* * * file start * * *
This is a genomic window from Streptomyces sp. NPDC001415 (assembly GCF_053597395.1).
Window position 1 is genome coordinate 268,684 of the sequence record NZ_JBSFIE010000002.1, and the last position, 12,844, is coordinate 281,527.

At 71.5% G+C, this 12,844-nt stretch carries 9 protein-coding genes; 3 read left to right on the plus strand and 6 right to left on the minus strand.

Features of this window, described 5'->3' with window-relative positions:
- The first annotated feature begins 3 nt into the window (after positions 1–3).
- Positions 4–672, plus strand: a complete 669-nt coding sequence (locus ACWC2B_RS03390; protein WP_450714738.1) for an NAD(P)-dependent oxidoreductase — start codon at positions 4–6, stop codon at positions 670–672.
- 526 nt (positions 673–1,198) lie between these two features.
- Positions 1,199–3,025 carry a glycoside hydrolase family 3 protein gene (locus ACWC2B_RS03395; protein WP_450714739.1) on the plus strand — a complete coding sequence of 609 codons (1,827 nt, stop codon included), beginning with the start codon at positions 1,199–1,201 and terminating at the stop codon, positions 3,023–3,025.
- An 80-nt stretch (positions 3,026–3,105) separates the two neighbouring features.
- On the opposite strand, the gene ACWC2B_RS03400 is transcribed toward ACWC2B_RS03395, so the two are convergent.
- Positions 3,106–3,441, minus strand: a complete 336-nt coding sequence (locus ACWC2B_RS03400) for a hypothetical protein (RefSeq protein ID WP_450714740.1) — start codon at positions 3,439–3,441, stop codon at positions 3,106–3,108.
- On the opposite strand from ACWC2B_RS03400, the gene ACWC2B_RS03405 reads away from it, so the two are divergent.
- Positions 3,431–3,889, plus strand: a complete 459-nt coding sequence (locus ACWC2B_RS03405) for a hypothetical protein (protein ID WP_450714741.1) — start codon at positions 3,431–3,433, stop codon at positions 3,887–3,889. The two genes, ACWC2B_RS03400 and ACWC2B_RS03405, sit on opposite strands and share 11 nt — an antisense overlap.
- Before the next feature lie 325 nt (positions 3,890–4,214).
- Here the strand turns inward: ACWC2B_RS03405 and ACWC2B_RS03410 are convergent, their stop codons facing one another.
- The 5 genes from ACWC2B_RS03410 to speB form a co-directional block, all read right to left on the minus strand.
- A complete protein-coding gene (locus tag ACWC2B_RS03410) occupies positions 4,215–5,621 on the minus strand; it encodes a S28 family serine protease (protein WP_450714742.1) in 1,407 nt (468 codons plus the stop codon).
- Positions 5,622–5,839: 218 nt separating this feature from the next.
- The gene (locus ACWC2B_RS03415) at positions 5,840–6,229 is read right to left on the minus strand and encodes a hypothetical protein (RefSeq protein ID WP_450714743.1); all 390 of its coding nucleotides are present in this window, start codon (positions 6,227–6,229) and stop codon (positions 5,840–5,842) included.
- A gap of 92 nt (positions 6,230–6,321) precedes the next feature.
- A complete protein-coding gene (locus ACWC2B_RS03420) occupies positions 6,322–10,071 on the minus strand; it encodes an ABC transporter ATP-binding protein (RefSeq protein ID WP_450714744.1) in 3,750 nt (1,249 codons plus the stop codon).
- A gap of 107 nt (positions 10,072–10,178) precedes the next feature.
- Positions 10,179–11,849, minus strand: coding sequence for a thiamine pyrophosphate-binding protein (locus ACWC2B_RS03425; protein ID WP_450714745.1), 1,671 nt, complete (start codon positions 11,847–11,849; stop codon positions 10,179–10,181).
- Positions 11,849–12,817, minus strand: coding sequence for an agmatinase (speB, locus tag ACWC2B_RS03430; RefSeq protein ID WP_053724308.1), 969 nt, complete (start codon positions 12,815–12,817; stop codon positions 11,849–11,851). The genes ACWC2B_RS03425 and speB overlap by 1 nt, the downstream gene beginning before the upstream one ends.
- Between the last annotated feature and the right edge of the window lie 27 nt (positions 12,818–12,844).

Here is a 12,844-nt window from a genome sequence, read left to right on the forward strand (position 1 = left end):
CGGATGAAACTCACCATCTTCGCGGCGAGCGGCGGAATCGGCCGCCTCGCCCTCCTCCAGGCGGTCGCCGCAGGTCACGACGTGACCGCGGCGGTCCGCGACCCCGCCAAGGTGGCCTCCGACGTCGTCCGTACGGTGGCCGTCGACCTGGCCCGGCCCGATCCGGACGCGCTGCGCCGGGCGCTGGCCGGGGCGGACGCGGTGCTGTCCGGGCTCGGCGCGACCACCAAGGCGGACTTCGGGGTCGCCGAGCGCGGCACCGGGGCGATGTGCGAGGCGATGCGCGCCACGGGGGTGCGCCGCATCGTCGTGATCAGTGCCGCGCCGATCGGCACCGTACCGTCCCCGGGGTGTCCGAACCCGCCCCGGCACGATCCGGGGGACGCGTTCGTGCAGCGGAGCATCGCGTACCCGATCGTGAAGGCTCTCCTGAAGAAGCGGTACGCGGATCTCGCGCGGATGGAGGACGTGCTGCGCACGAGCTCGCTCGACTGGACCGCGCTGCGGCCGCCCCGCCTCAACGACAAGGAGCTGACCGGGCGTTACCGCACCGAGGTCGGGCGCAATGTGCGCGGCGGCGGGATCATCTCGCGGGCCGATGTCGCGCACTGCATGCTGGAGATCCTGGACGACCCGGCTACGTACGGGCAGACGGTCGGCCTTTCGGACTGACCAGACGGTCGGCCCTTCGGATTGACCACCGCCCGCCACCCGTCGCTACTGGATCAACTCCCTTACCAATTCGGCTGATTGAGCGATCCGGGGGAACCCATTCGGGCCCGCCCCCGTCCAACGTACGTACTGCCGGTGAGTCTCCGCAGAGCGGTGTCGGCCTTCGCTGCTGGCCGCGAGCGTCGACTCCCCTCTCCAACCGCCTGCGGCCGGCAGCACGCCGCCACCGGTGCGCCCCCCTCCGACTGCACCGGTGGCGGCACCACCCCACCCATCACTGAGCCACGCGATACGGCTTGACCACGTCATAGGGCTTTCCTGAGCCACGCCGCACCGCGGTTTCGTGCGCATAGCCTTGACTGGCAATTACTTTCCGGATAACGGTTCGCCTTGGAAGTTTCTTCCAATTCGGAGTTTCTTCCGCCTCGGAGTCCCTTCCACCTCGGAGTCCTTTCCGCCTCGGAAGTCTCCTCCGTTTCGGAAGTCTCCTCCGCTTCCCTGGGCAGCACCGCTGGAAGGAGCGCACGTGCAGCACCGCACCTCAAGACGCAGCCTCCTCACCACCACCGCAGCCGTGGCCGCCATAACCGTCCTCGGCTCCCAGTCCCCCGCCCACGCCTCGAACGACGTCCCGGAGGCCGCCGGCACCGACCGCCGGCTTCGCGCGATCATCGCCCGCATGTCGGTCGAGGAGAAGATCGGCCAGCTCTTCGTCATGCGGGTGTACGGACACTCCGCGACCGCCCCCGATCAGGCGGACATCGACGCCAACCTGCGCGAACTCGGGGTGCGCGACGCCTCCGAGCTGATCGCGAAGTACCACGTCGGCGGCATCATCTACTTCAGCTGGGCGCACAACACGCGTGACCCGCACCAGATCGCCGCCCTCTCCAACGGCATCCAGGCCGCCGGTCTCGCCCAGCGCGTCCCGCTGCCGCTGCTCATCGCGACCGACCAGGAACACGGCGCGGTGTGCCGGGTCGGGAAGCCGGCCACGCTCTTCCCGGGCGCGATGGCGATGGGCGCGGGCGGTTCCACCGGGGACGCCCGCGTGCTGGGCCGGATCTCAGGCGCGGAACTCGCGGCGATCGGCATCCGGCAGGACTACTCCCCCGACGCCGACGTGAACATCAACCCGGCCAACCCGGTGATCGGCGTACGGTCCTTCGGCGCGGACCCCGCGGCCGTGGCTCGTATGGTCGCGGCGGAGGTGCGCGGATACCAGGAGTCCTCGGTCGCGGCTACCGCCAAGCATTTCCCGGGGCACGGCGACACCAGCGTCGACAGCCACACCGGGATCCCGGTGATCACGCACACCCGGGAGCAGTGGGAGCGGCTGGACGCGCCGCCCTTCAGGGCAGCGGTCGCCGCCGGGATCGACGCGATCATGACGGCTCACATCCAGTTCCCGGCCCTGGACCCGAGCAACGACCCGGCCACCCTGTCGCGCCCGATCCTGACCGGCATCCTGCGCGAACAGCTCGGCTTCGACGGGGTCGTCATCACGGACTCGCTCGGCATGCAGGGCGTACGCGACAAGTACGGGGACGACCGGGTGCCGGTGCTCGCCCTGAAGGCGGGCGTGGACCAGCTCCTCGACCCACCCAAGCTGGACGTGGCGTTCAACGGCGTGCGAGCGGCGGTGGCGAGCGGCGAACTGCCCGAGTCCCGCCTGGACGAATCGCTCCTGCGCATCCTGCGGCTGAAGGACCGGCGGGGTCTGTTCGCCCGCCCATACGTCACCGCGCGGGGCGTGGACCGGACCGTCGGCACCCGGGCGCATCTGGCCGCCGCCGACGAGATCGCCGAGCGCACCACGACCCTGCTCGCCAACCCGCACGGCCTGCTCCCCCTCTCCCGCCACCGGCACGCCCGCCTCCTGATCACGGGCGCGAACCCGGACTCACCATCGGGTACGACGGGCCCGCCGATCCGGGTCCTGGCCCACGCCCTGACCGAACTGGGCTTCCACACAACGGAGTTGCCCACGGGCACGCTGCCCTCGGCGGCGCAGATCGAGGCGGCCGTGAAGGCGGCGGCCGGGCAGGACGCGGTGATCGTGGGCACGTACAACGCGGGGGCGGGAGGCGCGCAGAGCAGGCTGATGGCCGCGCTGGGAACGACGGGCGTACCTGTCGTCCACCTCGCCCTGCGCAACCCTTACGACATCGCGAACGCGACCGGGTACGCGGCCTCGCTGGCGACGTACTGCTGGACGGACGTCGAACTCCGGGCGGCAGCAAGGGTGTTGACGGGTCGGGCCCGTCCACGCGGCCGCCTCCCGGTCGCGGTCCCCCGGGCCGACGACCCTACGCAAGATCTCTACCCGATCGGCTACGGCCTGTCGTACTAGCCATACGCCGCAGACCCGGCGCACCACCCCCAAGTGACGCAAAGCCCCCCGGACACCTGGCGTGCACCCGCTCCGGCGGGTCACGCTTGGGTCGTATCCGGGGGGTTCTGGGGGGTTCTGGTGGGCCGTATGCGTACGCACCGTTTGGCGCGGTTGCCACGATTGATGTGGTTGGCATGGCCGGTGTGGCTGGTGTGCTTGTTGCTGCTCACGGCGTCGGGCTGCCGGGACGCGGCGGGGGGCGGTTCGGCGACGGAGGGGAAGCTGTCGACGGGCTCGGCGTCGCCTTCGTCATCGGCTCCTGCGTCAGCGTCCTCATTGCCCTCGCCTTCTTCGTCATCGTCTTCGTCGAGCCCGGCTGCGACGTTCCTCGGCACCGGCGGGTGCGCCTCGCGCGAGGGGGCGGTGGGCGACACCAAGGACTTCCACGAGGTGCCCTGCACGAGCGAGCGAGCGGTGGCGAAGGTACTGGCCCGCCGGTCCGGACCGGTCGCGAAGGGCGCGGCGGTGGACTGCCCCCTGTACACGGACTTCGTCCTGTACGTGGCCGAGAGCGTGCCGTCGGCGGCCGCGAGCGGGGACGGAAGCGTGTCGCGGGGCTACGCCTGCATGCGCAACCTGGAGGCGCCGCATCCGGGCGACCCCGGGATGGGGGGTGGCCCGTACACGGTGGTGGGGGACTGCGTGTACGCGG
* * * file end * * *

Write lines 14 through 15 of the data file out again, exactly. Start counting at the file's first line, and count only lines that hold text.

- Before the next feature lie 325 nt (positions 3,890–4,214).
- Here the strand turns inward: ACWC2B_RS03405 and ACWC2B_RS03410 are convergent, their stop codons facing one another.